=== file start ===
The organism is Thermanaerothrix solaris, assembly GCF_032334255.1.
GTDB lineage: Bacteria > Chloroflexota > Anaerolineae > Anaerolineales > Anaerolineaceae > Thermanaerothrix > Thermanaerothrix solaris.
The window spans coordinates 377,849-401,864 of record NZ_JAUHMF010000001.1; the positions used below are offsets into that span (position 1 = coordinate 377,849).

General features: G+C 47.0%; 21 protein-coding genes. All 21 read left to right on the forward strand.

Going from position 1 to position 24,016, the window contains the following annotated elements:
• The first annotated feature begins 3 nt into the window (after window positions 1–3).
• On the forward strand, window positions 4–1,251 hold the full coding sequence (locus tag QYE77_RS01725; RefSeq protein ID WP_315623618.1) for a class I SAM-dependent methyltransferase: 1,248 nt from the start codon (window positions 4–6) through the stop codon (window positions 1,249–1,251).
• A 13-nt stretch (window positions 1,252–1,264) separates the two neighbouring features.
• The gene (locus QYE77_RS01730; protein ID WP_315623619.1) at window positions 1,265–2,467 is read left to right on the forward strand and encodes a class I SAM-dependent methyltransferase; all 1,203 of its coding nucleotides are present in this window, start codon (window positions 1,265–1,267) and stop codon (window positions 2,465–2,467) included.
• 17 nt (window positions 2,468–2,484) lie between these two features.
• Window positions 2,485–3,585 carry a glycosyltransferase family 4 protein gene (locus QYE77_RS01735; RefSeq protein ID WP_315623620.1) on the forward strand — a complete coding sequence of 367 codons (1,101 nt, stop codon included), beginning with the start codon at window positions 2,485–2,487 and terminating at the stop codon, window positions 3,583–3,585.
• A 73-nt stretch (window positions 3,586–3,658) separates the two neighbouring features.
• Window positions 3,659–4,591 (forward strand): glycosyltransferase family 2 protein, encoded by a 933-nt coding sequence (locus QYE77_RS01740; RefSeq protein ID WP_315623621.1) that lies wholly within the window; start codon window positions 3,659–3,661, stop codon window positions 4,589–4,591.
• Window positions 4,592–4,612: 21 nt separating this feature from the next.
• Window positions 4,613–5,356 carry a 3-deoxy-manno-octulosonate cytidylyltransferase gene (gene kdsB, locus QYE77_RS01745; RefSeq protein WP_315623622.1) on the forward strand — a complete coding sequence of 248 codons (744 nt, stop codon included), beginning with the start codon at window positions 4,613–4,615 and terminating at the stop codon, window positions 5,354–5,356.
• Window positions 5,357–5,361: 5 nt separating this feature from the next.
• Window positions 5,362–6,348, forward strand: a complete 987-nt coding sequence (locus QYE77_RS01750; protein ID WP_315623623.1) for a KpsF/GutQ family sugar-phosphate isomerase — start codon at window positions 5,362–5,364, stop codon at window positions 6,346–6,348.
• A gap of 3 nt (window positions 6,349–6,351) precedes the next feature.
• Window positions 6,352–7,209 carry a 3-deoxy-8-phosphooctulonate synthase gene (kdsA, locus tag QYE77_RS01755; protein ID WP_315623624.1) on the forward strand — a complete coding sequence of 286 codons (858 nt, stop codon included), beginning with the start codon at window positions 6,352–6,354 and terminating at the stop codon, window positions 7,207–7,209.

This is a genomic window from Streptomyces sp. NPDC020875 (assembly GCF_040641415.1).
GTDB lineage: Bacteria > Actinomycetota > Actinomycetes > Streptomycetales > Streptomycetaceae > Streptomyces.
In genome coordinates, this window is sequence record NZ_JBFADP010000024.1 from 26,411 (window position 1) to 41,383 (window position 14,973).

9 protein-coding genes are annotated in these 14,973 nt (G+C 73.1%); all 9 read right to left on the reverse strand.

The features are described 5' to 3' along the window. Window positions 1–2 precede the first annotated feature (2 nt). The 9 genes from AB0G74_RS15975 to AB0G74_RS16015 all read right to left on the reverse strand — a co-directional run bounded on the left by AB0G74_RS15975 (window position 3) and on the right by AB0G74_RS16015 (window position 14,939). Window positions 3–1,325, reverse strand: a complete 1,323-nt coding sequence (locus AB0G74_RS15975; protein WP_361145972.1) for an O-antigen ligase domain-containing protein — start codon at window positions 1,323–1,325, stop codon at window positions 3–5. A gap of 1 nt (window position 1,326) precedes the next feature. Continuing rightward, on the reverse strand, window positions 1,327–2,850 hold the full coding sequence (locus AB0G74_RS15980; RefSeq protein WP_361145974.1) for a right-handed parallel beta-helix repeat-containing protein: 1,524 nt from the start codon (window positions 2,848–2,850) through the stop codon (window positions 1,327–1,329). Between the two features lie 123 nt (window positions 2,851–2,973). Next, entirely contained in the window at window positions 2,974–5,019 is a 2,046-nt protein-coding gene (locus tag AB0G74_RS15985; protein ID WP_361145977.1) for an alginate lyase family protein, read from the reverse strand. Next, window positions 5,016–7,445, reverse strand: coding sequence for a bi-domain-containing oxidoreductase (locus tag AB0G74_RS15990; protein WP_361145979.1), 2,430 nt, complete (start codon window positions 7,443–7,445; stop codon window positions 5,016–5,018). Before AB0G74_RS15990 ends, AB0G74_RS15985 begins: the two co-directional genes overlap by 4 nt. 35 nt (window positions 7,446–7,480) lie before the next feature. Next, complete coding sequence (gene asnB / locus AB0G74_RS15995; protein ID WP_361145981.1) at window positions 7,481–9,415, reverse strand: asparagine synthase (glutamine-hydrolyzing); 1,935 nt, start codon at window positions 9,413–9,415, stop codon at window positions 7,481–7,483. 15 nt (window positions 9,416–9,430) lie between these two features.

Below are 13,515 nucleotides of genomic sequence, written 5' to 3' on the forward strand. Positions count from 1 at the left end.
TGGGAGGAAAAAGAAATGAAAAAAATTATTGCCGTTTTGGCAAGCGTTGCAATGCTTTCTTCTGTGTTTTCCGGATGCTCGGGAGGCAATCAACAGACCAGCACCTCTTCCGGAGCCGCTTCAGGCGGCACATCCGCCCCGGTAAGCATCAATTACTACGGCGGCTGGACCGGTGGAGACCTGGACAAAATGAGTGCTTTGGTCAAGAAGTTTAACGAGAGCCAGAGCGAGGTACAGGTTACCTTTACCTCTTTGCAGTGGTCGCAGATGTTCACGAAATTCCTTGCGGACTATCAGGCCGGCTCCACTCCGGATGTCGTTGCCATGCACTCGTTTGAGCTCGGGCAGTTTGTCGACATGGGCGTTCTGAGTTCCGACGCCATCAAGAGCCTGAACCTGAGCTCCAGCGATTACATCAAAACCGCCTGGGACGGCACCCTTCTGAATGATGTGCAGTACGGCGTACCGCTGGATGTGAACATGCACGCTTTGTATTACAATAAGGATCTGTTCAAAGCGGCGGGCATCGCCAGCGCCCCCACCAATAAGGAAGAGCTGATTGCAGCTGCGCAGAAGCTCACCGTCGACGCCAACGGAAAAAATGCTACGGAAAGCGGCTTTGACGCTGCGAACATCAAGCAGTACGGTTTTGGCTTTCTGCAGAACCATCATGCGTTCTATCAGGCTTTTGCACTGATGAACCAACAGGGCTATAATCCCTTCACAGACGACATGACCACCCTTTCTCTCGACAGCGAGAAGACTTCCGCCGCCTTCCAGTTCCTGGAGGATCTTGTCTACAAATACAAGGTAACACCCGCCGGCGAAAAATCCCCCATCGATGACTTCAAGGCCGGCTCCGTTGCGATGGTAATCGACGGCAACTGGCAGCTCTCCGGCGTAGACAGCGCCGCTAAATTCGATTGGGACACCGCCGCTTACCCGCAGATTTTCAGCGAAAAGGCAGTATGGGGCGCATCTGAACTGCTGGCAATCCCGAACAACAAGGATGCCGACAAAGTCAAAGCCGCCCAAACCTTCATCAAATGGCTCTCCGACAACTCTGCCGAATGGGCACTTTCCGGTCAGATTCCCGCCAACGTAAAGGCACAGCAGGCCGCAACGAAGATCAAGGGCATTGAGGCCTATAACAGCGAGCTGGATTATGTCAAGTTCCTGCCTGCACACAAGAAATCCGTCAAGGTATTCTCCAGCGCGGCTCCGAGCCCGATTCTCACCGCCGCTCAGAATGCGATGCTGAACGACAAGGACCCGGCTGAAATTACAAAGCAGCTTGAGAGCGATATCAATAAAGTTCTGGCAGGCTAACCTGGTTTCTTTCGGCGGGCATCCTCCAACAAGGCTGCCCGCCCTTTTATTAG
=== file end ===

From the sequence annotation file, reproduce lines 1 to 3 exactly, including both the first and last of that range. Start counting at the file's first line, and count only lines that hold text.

The organism is Thermanaerothrix solaris, assembly GCF_032334255.1.
GTDB lineage: Bacteria > Chloroflexota > Anaerolineae > Anaerolineales > Anaerolineaceae > Thermanaerothrix > Thermanaerothrix solaris.
The window spans coordinates 377,849-401,864 of record NZ_JAUHMF010000001.1; the positions used below are offsets into that span (position 1 = coordinate 377,849).